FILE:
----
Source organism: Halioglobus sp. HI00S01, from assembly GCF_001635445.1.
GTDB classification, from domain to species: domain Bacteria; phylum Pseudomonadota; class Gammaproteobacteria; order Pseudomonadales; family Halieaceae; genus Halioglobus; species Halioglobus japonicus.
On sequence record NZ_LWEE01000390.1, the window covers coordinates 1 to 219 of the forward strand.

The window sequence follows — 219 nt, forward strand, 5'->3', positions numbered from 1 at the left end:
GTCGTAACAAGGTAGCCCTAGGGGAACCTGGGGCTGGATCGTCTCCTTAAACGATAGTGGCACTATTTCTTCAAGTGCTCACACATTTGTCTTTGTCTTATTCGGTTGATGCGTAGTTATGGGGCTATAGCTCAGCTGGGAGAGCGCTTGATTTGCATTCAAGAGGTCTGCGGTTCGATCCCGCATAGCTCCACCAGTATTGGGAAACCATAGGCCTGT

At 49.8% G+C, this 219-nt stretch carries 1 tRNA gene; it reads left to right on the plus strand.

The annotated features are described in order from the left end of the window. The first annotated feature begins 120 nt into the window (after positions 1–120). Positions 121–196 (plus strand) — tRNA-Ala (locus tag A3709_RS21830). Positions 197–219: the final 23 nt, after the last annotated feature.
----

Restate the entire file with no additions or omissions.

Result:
Source organism: Halioglobus sp. HI00S01, from assembly GCF_001635445.1.
GTDB classification, from domain to species: domain Bacteria; phylum Pseudomonadota; class Gammaproteobacteria; order Pseudomonadales; family Halieaceae; genus Halioglobus; species Halioglobus japonicus.
On sequence record NZ_LWEE01000390.1, the window covers coordinates 1 to 219 of the forward strand.

The window sequence follows — 219 nt, forward strand, 5'->3', positions numbered from 1 at the left end:
GTCGTAACAAGGTAGCCCTAGGGGAACCTGGGGCTGGATCGTCTCCTTAAACGATAGTGGCACTATTTCTTCAAGTGCTCACACATTTGTCTTTGTCTTATTCGGTTGATGCGTAGTTATGGGGCTATAGCTCAGCTGGGAGAGCGCTTGATTTGCATTCAAGAGGTCTGCGGTTCGATCCCGCATAGCTCCACCAGTATTGGGAAACCATAGGCCTGT

At 49.8% G+C, this 219-nt stretch carries 1 tRNA gene; it reads left to right on the plus strand.

The annotated features are described in order from the left end of the window. The first annotated feature begins 120 nt into the window (after positions 1–120). Positions 121–196 (plus strand) — tRNA-Ala (locus tag A3709_RS21830). Positions 197–219: the final 23 nt, after the last annotated feature.